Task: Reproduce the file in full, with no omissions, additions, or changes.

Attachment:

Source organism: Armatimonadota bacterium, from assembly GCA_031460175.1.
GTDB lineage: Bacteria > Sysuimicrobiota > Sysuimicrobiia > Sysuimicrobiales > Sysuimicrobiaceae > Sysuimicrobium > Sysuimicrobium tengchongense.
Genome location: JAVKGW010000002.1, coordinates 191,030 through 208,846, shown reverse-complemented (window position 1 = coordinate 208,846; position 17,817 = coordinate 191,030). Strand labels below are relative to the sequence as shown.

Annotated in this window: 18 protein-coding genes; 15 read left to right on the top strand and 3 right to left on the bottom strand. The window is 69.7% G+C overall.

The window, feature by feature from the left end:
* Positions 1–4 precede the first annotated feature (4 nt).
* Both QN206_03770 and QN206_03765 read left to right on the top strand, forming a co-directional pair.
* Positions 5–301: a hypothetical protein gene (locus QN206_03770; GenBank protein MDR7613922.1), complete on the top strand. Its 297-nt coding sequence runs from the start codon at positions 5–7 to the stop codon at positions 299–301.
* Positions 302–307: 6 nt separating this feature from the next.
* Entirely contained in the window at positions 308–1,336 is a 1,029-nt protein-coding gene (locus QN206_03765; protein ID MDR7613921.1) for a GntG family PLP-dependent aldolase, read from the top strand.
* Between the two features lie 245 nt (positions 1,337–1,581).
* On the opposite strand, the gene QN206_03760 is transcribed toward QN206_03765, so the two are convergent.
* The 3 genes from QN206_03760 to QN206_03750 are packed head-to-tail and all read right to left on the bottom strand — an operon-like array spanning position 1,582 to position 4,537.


Source organism: Armatimonadota bacterium, from assembly GCA_031460175.1.
GTDB lineage: Bacteria > Sysuimicrobiota > Sysuimicrobiia > Sysuimicrobiales > Sysuimicrobiaceae > Sysuimicrobium > Sysuimicrobium tengchongense.
Genome location: JAVKGW010000002.1, coordinates 191,030 through 208,846, shown reverse-complemented (window position 1 = coordinate 208,846; position 17,817 = coordinate 191,030). Strand labels below are relative to the sequence as shown.

Annotated in this window: 18 protein-coding genes; 15 read left to right on the top strand and 3 right to left on the bottom strand. The window is 69.7% G+C overall.

The window, feature by feature from the left end:
* Positions 1–4 precede the first annotated feature (4 nt).
* Both QN206_03770 and QN206_03765 read left to right on the top strand, forming a co-directional pair.
* Positions 5–301: a hypothetical protein gene (locus QN206_03770; GenBank protein MDR7613922.1), complete on the top strand. Its 297-nt coding sequence runs from the start codon at positions 5–7 to the stop codon at positions 299–301.
* Positions 302–307: 6 nt separating this feature from the next.
* Entirely contained in the window at positions 308–1,336 is a 1,029-nt protein-coding gene (locus QN206_03765; protein ID MDR7613921.1) for a GntG family PLP-dependent aldolase, read from the top strand.
* Between the two features lie 245 nt (positions 1,337–1,581).
* On the opposite strand, the gene QN206_03760 is transcribed toward QN206_03765, so the two are convergent.
* The 3 genes from QN206_03760 to QN206_03750 are packed head-to-tail and all read right to left on the bottom strand — an operon-like array spanning position 1,582 to position 4,537.